Easy for some

It is just not fair. Some lucky people get to go to the VLA for a 'summer school'. At least they have to do lots of hard work - doh! Seeing some infra-red heaters to dry the front of the receivers gives me some ideas though!

Posted in astro blog by Stuart on Sunday 27th Jun 2004 (23:18 UTC) | Permalink

Sucker Holes

I've been without both an internet connection and - even more importantly - a power supply for my computer, since Friday night so have been unable to add anything here until now.

On Friday night we decided to make a two dimensional map of 3C 345; a quasar which is very compact compared to the resolution we have. Ideally the map should look very boring with just a 'dot' in the middle but in reality our 'beam' will add some extra features - think of it like imperfect eyesight.

At the frequency we use, we are susceptible to water vapour so when some comes by, it makes our signal go crazy. Unfortunately this is what happened on Friday night. What was most annoying was that there would be clear patches when we would think it was safe to start and then once we had, it would get bad again. A variation of Murphy's Law, these are usually called "sucker holes" in optical astronomy; you are a sucker to think the weather might be improving only for it to cloud over again. By 1am we finally decided that it was hopeless so went to bed.

Posted in astro blog by Stuart on Sunday 27th Jun 2004 (22:39 UTC) | Permalink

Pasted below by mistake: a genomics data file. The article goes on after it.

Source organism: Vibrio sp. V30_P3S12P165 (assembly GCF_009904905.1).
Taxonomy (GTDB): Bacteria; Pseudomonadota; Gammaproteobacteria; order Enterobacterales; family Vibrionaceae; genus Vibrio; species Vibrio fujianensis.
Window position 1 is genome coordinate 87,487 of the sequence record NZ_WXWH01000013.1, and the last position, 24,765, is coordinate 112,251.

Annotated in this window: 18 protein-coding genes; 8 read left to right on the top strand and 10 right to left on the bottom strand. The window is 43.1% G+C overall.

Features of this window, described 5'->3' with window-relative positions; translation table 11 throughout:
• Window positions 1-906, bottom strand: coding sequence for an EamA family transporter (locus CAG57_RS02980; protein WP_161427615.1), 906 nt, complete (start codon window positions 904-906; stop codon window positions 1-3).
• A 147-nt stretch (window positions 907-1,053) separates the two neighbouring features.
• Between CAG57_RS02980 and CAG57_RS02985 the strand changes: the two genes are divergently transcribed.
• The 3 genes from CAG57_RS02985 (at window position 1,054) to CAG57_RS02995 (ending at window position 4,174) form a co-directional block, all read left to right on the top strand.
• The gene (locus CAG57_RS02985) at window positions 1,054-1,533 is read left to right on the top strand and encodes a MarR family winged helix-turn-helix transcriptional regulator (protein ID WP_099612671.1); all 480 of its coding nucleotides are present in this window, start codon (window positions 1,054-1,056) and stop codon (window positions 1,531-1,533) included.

Sound of the Universe

This month seems to have become a repeat of last November. Not only have we had an article saying that Jodrell is doomed, we have now got another sound file of the cosmic microwave background. However Prof Mark Whittle, who created the sounds using software like CMBFast, thinks that nobody has done it before. He does have a good (long) description of what the CMB is though.

"I have to say that the Universe is a lousy musical instrument," said Mark.

Posted in astro blog by Stuart on Thursday 24th Jun 2004 (10:21 UTC) | Permalink

SOHO and Venus

ESA/NASA's Solar Heliospheric Observatory (SOHO) didn't see the transit as it was in the wrong place. It is at a special point in space called L1 which is where the gravity of the Earth and Sun balance. However it doesn't sit at this point but orbits it. Unfortunately, from the position it was in last Tuesday, Venus appeared to be below the Sun. However the solar physicists have been able to check several of the instruments by watching Venus against the corona.

If you're quick you will still be able to see Venus in the images from the LASCO C3 instrument.

Posted in astro blog by Stuart on Saturday 12th Jun 2004 (01:23 UTC) | Permalink

Google Transit

Nice to see that Google had a special transit logo yesterday.

Posted in astro blog by Stuart on Wednesday 09th Jun 2004 (14:15 UTC) | Permalink